Union workers throughout the Akron area rallied to show support for the tire maker, while the USW fired back at Trump on Twitter, calling out his inaction when the tire maker closed the Gadsden plant.
"It would have been nice if the president would have paid as much attention to that loss of American jobs as he does to his MAGA hats," the USW tweeted. "Maybe a tweet or two back then would have been helpful."
Goodyear, meanwhile, reaffirmed its commitment to supporting its diversified work force, saying it works to foster an environment of inclusion and respect.
At the same time, the tire maker was able to maintain tire supply contracts with the Department of Defense, which were worth about $48 million and accounted for about 90,000 aircraft and ground vehicle tires.
Sales, income drop
If the call to boycott Goodyear had any impact it would be difficult to tell, especially given the sizable hit the COVID-19 pandemic caused for the tire maker overall.
Goodyear's sales in the Americas region were down 21.4 percent through Sept. 30, coming in at $4.63 billion. The operating result was a loss of $181 million.
Through the first nine months of the year, Goodyear's tire unit reported an operating loss of $316 million on 21.5 percent lower sales of $8.67 billion. The net loss stood at $1.32 billion, versus earnings of $81 million in 2019.
Goodyear attributed the sales decline to 24 percent lower unit sales volume, reduced sales from other tire-related businesses and unfavorable foreign currency translation. The unit volume drop was more severe at the OE level (down 31 percent) than in the replacement markets (down 21 percent).
One for the road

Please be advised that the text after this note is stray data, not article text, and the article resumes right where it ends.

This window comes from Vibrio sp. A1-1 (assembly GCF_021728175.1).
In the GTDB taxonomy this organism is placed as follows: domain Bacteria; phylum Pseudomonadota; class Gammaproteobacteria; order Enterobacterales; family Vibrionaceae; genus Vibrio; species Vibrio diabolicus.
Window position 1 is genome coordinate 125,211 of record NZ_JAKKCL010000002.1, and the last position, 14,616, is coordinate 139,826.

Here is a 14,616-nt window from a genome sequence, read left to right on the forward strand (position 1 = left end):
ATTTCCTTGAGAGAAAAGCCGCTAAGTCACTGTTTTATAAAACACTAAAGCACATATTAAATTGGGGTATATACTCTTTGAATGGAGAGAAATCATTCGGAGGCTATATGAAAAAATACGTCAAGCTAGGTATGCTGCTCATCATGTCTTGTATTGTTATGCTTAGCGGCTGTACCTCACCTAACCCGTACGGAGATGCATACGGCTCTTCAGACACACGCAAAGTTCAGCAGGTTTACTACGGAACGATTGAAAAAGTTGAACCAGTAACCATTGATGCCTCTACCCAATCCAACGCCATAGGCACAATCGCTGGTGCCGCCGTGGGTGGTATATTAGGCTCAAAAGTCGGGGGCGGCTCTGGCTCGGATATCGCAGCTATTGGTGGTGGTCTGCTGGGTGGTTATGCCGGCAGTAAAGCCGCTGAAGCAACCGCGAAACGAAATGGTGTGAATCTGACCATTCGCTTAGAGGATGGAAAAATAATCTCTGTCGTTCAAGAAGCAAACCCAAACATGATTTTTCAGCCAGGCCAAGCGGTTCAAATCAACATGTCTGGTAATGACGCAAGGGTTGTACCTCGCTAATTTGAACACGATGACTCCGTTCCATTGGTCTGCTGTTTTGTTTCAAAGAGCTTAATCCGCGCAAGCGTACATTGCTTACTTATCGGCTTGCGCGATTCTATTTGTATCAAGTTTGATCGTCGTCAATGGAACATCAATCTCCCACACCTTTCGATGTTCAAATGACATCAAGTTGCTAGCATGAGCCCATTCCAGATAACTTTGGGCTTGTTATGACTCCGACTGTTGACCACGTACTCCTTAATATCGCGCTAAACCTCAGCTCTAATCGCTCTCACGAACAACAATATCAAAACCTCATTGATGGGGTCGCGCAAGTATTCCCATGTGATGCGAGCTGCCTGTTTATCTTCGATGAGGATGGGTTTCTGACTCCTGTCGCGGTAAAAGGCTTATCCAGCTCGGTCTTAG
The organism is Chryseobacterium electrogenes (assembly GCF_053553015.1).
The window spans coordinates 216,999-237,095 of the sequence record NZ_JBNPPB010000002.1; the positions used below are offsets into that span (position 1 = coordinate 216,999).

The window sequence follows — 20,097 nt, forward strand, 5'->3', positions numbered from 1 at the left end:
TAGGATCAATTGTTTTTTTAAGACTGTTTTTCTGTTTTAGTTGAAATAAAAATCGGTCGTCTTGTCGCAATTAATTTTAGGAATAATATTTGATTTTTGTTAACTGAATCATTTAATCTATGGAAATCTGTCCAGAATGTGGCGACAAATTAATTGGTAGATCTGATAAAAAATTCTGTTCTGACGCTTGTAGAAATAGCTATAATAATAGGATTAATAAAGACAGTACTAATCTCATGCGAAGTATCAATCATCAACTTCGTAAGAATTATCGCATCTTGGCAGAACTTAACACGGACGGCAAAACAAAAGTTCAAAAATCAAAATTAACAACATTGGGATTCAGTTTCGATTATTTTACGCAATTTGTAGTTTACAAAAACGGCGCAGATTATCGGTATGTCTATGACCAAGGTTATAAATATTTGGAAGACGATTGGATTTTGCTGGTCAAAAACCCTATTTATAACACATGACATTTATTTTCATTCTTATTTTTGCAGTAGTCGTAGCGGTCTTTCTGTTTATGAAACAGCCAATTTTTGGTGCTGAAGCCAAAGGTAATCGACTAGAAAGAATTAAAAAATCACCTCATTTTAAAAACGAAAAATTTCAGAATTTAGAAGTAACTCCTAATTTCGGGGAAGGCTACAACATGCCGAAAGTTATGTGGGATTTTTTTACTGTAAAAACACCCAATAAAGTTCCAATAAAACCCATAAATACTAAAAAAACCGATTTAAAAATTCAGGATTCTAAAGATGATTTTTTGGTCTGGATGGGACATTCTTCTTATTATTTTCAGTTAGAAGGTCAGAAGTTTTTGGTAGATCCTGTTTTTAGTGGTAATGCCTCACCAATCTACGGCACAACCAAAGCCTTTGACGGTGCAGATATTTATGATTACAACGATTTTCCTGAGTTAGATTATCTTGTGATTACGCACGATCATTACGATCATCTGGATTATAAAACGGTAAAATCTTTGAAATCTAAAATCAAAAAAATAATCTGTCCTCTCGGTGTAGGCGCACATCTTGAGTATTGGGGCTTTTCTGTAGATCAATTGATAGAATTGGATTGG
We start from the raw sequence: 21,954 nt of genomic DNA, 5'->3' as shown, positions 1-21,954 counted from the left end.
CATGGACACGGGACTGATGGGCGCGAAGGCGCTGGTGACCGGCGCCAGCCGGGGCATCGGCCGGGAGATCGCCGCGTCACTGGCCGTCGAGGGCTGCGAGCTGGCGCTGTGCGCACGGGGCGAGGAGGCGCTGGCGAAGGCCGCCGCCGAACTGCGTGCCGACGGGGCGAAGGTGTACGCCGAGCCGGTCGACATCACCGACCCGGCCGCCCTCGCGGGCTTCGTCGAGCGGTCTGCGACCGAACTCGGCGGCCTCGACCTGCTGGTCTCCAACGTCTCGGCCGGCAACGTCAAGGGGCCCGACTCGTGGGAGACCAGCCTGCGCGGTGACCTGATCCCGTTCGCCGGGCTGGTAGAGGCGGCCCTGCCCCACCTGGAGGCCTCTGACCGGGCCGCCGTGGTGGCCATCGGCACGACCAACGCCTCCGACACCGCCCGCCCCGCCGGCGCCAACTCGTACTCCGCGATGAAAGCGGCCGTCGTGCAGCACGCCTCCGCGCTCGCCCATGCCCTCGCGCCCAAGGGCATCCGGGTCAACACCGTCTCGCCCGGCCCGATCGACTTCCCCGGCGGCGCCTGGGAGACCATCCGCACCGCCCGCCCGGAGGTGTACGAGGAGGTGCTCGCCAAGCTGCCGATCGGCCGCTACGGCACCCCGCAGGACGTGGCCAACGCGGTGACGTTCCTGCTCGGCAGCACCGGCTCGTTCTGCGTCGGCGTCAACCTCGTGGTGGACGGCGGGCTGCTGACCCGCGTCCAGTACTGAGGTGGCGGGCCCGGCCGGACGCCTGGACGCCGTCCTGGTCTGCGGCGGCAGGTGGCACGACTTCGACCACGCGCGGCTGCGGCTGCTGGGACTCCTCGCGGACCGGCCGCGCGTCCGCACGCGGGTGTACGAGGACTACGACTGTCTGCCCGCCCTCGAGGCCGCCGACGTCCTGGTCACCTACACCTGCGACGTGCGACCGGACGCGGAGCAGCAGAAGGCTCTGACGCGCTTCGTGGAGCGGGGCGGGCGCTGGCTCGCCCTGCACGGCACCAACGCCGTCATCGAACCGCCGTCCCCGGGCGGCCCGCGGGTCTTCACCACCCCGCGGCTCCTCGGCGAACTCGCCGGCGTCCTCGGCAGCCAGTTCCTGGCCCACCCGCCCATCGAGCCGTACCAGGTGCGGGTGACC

Goodyear got a boost in the original equipment arena this year, collaborating with Lordstown Motors Corp., a start-up auto maker focused on bringing an all-electric pickup to the U.S. market.
According to the companies, the LMC's Endurance electric pickup will be equipped with Goodyear tires, and Goodyear will provide service and future "tire intelligence" opportunities.
"We want to be the tire maker of choice for electric-vehicle manufacturers," said Erin Spring, Goodyear's director of new ventures, "and working with Lordstown represents an ideal relationship with shared Ohio roots and shared values of innovation, performance and sustainability."
As part of the agreement, Goodyear said it will integrate Endurance pickups into its auto service fleet, enhancing the company's overall sustainability footprint.
Keeping with its sustainability efforts, Goodyear in June disclosed plans to build a pair of photovoltaic power stations at its testing facilities in Luxembourg and offer the power generated to Luxembourg's primary energy provider to offset power it buys for its tire plants.
The two photovoltaic power stations will be capable of generating around 5 gigawatt hours of clean energy annually, enough to power 1,200 households for 20 years and reduce carbon emissions by 46.3 tons annually.
For Goodyear, the year began with job reductions. It looks to be ending that way as well.
On Dec. 2, the tire maker said it would redeploy "low-volume" passenger tire production at its factory in Colmar-Berg, Luxembourg, to other plants in Europe. The move is intended to reduce costs, shore up profitability and "secure competitiveness in this extremely challenging environment."
The company has started the consultation and negotiation process on a job protection plan. Subject to this process, Goodyear said it expects to finalize the transfer of the production over a 12- to 18-month time span.